"Some 200,000 people are in jail for the crime of being poor and not being able to afford bail."

Bernie Sanders on Thursday, August 22nd, 2019 in a campaign speech

Bernie Sanders’ Half True claim on number of people in jail who can’t afford bail

Democratic presidential candidate Bernie Sanders addresses supporters in downtown Sacramento in August 2019. Andrew Nixon / Capital Public Radio

Democratic presidential candidate and Vermont Sen. Bernie Sanders recently claimed "some 200,000 people are in jail for the crime of being poor and not being able to afford bail."

He made that claim during a campaign speech in Sacramento last week, just blocks from the California State Capitol, where former Gov. Jerry Brown signed a law last year to abolish cash bail and adopt a risk-assessment system.

Sanders introduced legislation in the U.S. Senate in 2018 to end cash bail nationwide. It’s part of his criminal justice reform platform. But the issue remains unsettled, including in California. 

In January, the bail industry qualified a referendum for the state’s November 2020 ballot, giving voters a say on whether to eliminate cash bail. 

Given the focus on this topic, we wanted to know whether Sanders’ figure of "some 200,000" is accurate. 

Our research 

In the past, PolitiFact has reported there is no official national tracking of this number, though researchers have used data from the U.S. Bureau of Justice Statistics to extrapolate how many people might be in jail because they can’t afford bail. 

They point to the bureau’s 2018 report which uses 2016 data. It says there were 458,600 "unconvicted" people held in jails across the country. Some, however, were held without bail and others were awaiting commitment to a mental-health facility. 

For those reasons, PolitiFact rated Half True a related claim by California Rep. Ted Lieu last year. It found the Deomocratic congressman overestimated the total when he said: "Every day over 450,000 Americans sit in jail not because they've been convicted of anything, but because they are too poor to pay bail & don't have high powered attorneys."

Sanders’ campaign said his 200,000 figure is "a safe estimate" based on a December 2018 report by the Hamilton Project, an arm of the Brookings Institution, a nonpartisan research group. But that report puts the figure far higher.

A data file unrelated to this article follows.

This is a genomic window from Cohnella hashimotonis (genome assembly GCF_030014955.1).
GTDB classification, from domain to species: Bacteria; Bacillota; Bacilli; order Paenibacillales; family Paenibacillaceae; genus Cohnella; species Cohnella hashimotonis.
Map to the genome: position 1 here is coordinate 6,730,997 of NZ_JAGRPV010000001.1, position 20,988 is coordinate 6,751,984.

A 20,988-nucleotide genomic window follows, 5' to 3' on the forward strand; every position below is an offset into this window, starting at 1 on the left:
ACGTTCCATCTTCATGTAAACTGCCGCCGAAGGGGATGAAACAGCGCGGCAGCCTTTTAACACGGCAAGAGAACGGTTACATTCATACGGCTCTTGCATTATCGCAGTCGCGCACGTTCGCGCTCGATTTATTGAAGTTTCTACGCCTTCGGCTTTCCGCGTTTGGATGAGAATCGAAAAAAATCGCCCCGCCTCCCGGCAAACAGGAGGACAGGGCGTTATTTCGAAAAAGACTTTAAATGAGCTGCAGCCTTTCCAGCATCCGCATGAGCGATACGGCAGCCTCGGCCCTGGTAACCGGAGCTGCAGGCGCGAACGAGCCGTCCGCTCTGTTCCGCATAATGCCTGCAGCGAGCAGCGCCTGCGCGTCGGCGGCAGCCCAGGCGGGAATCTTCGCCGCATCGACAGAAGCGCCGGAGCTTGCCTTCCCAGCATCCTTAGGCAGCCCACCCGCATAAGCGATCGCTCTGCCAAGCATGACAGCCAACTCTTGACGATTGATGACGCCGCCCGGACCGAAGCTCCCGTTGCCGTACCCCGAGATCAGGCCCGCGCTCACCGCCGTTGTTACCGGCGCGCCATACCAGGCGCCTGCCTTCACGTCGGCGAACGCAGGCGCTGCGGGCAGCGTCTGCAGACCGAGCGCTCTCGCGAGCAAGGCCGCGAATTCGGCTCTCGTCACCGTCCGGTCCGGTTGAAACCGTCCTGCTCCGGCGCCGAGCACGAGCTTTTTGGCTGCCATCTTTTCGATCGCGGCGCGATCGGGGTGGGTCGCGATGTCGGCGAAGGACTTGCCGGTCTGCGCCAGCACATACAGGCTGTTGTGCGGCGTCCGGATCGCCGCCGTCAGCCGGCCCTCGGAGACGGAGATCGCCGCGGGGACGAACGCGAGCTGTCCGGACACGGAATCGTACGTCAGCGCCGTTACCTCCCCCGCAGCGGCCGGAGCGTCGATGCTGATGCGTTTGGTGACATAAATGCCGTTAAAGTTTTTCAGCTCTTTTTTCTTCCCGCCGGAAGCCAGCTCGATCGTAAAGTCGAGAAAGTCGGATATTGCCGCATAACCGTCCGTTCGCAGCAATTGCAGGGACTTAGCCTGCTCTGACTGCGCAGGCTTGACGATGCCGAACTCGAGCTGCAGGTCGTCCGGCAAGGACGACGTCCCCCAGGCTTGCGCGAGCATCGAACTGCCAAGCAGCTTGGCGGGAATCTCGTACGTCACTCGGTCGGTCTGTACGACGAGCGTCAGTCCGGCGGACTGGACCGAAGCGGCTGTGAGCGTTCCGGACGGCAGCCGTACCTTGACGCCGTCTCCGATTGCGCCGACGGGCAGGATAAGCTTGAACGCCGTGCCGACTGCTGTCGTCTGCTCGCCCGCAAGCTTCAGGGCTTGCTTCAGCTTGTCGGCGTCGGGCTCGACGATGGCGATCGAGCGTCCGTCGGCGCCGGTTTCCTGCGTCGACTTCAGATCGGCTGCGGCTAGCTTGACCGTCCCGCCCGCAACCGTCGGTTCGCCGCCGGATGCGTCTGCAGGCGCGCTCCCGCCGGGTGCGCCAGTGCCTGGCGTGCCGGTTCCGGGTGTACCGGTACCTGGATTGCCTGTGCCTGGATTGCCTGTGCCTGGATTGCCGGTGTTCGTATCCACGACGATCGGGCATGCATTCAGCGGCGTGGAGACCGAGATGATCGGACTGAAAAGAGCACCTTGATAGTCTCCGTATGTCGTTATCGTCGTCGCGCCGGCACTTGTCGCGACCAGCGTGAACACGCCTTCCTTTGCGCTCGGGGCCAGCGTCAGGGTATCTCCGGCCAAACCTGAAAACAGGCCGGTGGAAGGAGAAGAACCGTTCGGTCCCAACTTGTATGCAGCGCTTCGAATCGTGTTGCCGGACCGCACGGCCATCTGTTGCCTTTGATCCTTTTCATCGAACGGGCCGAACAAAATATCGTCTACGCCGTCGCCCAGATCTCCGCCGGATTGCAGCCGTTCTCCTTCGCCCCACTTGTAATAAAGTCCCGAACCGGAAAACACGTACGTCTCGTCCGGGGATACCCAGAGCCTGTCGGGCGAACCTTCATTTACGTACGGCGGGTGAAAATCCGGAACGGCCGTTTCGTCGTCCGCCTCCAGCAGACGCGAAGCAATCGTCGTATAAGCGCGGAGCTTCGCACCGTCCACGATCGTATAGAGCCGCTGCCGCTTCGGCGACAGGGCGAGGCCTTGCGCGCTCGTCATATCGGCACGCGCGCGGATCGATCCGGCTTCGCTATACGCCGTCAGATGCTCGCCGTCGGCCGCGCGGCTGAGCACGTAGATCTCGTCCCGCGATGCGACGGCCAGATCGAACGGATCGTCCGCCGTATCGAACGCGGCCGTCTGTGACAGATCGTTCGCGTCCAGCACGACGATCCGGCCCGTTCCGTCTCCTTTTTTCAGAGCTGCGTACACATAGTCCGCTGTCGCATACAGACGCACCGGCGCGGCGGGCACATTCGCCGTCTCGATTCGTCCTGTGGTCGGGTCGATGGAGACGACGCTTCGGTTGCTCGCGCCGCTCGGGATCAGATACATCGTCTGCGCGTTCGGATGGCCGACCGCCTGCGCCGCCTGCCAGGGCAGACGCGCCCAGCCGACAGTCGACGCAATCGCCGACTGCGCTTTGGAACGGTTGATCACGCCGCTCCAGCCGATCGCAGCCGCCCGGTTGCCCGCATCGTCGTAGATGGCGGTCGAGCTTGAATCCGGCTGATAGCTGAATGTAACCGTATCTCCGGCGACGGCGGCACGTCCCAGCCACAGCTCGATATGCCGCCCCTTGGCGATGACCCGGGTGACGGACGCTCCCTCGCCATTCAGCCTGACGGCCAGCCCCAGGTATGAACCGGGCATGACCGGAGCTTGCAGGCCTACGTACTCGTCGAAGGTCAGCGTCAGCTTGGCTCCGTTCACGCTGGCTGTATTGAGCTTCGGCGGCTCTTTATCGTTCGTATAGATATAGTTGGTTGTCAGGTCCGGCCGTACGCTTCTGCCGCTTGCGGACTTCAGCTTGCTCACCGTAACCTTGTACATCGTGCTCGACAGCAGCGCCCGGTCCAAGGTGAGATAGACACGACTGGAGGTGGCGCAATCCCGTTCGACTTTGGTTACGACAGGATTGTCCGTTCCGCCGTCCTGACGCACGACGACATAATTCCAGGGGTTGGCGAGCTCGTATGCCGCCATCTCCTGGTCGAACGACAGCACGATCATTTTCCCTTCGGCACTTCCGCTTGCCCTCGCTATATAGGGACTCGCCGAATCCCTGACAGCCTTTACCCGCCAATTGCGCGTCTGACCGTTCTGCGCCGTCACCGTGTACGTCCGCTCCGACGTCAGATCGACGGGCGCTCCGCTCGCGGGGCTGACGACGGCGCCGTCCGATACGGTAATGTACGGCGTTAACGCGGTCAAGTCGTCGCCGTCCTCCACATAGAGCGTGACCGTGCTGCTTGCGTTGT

"There are more than 400,000 people in jail whom a judge would have allowed to be released had they been able to post bail," it says. 

Ryan Nunn, one of the report’s authors, told us the 400,000 number "is definitely a ballpark estimate." He said his report relied on 2009 data from the Bureau of Justice Statistics. 

Shima Baradaran Baughman is a law professor at the University of Utah, where she’s written extensively about cash bail. 

"It seems like a low estimate," she said of Sanders’ figure. 

Darren Hutchinson, a law professor at the University of Florida who has also studied the topic, emphasized that all the figures are estimates. 

"I am not aware of any national database that tracks the number of people who are in jail because they cannot pay bail," Hutchinson said in an email. "Most of the recent studies on this issue continue to rely on projections that compare the average income and available assets of individuals detained in jails and an estimate of the average bail amount." 

"It is entirely possible that the number of detainees who cannot afford bail exceeds the figure Sanders stated," he added. 

Sanders was quoted last year in an article by The Guardian placing the number at "400,000 people," which matches estimates in recent studies. 

Our ruling 

Sen. Bernie Sanders recently claimed "some 200,000 people are in jail for the crime of being poor and not being able to afford bail."

Experts say there is no national database that tracks this figure, only estimates. The report Sanders cited placed the figure closer to 400,000.

Still, experts told us Sanders’ overall point is right: Many Americans languish in jail for the sole reason they can’t afford bail. 

In the end, we found his claim was partially accurate but underestimates the total. 

We rate it Half True. 

HALF TRUE – The statement is partially accurate but leaves out important details or takes things out of context.

Click here for more on the six PolitiFact ratings and how we select facts to check.